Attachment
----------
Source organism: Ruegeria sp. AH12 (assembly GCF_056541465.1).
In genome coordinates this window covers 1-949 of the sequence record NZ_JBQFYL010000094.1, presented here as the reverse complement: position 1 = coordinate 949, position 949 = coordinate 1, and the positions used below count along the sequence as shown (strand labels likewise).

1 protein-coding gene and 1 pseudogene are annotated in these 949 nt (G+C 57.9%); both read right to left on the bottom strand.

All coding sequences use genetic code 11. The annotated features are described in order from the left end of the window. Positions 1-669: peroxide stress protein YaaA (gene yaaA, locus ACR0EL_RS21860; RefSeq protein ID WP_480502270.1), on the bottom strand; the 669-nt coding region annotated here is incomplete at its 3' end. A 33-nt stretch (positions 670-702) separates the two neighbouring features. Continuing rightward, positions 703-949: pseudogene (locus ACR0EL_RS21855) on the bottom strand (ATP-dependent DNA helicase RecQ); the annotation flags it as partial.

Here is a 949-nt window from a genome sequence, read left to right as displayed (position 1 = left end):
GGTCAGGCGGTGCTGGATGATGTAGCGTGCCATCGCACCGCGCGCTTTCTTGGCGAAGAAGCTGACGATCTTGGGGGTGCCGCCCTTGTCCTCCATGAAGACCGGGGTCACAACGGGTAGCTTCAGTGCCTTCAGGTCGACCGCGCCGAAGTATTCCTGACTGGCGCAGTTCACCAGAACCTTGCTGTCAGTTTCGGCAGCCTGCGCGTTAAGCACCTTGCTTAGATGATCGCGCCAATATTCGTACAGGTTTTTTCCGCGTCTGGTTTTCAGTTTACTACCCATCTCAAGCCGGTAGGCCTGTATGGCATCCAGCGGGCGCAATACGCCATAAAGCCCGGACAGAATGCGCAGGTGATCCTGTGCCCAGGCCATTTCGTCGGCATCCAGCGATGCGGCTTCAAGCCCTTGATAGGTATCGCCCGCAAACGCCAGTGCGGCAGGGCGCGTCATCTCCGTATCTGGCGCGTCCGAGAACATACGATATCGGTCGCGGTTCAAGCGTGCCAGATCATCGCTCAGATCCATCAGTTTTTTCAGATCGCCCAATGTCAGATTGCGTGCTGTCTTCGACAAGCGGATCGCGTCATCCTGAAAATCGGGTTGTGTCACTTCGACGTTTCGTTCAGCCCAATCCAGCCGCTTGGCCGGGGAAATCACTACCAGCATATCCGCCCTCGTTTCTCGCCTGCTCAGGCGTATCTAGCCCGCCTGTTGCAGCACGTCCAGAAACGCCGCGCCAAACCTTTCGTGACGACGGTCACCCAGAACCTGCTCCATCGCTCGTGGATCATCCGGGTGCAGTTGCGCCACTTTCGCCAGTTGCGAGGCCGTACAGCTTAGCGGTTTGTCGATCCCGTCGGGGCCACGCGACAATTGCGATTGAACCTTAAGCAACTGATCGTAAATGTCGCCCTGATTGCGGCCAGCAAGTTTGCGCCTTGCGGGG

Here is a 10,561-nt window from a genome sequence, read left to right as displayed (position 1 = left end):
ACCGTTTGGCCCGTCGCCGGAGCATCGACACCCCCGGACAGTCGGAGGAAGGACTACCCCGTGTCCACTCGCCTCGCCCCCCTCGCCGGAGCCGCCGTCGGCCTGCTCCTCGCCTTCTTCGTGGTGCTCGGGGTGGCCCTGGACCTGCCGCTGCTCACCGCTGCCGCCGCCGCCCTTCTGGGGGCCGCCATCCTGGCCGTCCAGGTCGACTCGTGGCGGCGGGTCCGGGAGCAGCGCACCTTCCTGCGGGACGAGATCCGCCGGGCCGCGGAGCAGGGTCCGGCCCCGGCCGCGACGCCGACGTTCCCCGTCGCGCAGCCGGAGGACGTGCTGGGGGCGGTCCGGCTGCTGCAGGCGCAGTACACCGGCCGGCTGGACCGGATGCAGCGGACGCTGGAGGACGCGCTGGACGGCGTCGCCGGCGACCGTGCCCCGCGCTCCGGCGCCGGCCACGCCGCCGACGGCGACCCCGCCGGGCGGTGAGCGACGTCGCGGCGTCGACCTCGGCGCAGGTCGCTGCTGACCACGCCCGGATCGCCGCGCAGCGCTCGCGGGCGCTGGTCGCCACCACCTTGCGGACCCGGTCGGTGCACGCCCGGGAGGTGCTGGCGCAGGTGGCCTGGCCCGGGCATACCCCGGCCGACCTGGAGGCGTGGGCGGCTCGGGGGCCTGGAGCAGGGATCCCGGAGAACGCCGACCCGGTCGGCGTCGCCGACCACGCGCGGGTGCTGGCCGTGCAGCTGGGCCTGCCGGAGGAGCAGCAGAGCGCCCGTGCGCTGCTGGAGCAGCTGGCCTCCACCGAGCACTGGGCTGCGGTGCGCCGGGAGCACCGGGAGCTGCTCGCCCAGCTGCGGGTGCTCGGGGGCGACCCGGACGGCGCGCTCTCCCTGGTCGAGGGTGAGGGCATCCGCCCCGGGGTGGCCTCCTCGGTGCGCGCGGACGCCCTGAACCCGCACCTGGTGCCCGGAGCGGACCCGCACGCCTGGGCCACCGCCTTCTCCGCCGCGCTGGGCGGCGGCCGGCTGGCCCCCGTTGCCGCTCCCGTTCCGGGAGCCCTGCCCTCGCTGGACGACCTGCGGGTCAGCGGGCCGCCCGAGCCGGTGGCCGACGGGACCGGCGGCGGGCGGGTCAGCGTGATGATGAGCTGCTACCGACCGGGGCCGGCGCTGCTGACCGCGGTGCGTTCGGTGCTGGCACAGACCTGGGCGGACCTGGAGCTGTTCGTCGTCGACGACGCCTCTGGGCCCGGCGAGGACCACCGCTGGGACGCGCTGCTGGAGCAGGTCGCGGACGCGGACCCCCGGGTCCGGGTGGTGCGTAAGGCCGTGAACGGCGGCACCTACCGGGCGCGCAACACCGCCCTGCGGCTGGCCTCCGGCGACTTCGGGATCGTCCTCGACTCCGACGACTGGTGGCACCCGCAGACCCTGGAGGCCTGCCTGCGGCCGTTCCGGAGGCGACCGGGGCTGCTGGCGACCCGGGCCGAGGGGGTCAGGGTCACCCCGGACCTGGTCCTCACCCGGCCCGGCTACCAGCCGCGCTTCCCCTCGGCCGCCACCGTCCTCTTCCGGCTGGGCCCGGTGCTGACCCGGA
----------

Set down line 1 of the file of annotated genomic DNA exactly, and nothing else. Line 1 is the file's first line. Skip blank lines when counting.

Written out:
Source organism: Ruegeria sp. AH12 (assembly GCF_056541465.1).